Sign Up

Attack on New York and Washington — The World Reacts

How did the terrorist attacks on U.S. targets shape public opinion?

September 14, 2001

How did the terrorist attacks on U.S. targets shape public opinion?

The United States still tries to come to terms with the attacks on two of its most potent symbols — the World Trade Center and the Pentagon. Condolences, promises of cooperation and statements of ignorance poured in from all over the world. Our special Read My Lips feature captures some of the most poignant views which the world’s citizens and political leaders expressed.

Western Leaders

“In the darkest days of European history, the United States stood close by us — and today we stand close by the United States.”
(European Commission President Romano Prodi)

“The entire international community should unite in the struggle against terrorism.”
(Russian President Vladimir Putin)

“An attack on U.S. territory is an attack on the values that belong to all of us.”
(Italy’s Foreign Minister Renato Ruggiero)

“A declaration of war against the entire civilized world.”
(German chancellor Gerhard Schröder)

“If an act of retaliation leads to a new destabilization, you haven’t won anything at all.”
(France’s Defense Minister Alain Richard)

“The world now knows the full evil and capability of international terrorism which menaces the whole of the democratic world.”
(British Prime Minister Tony Blair)

“This sort of terrorism will never be forgiven — and we feel strong anger.”
(Japanese Prime Minister Koizumi)

“It’s not easy to warn the United States in such a situation, but we must hope there will not be an irrational revenge.”
(Norway’s Foreign Minister Thorbjorn Jagland)

Muslim leaders

“We completely condemn this serious operation — we were completely shocked.”
(Palestinian leader Yasser Arafat)

“I wish to assure President Bush and the U.S. government of our unstinted cooperation in the fight against terrorism.”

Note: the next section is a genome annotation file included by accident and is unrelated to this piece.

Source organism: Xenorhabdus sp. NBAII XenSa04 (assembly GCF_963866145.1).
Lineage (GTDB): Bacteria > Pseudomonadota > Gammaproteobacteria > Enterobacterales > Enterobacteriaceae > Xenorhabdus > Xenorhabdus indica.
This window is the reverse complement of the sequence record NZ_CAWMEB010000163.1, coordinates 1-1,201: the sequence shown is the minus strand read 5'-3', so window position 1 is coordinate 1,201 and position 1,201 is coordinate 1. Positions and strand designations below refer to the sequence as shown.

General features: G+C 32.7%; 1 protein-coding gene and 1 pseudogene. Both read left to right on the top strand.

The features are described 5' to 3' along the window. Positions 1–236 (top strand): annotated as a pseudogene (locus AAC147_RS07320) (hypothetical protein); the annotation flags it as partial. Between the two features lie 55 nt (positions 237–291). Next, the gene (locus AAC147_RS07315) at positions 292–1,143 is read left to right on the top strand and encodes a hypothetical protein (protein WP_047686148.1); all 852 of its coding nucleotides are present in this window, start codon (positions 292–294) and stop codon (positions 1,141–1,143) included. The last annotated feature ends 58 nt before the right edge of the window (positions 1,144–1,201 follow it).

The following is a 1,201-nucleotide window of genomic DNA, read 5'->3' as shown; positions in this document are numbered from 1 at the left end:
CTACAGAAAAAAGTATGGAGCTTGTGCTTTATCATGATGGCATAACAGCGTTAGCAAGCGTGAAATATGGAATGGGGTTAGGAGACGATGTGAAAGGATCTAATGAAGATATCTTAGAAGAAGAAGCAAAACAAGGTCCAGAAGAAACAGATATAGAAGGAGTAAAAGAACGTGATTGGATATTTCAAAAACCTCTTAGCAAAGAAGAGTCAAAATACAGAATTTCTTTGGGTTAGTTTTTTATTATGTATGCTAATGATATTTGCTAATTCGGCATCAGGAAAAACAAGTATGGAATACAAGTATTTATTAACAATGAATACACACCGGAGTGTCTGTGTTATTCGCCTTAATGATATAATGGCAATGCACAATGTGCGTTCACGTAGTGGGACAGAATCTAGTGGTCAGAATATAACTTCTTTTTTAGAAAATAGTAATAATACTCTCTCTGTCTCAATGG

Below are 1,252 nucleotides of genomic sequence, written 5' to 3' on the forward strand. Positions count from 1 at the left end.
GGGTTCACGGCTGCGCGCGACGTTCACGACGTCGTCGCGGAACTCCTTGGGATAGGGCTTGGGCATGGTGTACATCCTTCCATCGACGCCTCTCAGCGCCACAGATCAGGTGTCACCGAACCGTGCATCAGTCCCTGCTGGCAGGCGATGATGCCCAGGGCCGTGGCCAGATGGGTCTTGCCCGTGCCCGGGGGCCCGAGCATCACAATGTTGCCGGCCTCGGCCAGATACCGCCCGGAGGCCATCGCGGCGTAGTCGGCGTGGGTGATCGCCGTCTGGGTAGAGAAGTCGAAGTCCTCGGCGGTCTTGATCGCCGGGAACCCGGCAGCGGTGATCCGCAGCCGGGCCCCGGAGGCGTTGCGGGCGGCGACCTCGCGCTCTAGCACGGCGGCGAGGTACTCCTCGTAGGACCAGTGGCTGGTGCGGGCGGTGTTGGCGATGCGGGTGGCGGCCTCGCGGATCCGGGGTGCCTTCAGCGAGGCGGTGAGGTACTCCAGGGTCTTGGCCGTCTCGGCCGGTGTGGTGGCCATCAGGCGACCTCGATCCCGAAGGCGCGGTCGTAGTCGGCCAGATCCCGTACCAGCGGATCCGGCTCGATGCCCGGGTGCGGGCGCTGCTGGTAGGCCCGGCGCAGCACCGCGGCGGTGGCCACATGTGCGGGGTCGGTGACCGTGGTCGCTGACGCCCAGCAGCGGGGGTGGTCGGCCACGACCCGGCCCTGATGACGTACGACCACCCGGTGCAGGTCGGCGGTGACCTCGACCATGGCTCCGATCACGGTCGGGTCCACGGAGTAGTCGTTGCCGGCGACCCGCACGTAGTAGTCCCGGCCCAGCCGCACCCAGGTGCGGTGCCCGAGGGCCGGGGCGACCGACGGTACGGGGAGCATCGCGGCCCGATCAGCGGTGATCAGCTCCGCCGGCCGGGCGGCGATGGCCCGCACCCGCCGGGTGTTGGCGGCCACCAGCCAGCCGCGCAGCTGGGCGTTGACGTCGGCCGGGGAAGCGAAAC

(Pakistan’s President Pervez Musharaf)

“Mullah Omar says Osama is not responsible. We have brought peace to this country and we want peace in all countries.”
(Taliban supreme leader Mullah Muhammad Omar, according to a spokesman)

“Regardless of human feelings on what happened, the United States is reaping thorns sown by its rulers in the world. He who does not want to reap evil should not sow evil.”
(Iraq’s President Saddam Hussein)

“With small capabilities, and with our faith, we can defeat the greatest military power of modern times. America is much weaker than it appears.”
(Osama bin Laden)

The world’s citizens

“America is such a strong country. How could this happen to her?”
(Beijing computer technician)

“I feel sad because now the Americans will be like us — scared, angry, not safe.”
(Teacher from Jerusalem)

“Palestinians have been crying and suffering, and now it is time for Americans to cry and suffer.”
(Taxi driver in Gaza)

“If they’ve chosen to be the world’s policeman, they should accept the consequences.”
(Bulgarian woman)

“I always thought of the U.S. as some sort of a Disneyland, innocent, naive and childlike, a place that didn’t have all the scars that we have.”
(Teacher from Jerusalem)

“Now they know what it feels like to be helpless and stare at the sky, terrified of what might come from up there.”
(Man in Belgrade)

“Beloved bin Laden, strike Tel Aviv!”
(Crowd of chanting Palestinians)

“This kind of terrorism can only be solved by solving the political problems from which it lives and benefits.”
(Ernst-Otto Czempiel, director of Frankfurt’s Peace Research Institute)

“We are all New Yorkers.”
(Frankfurt architect)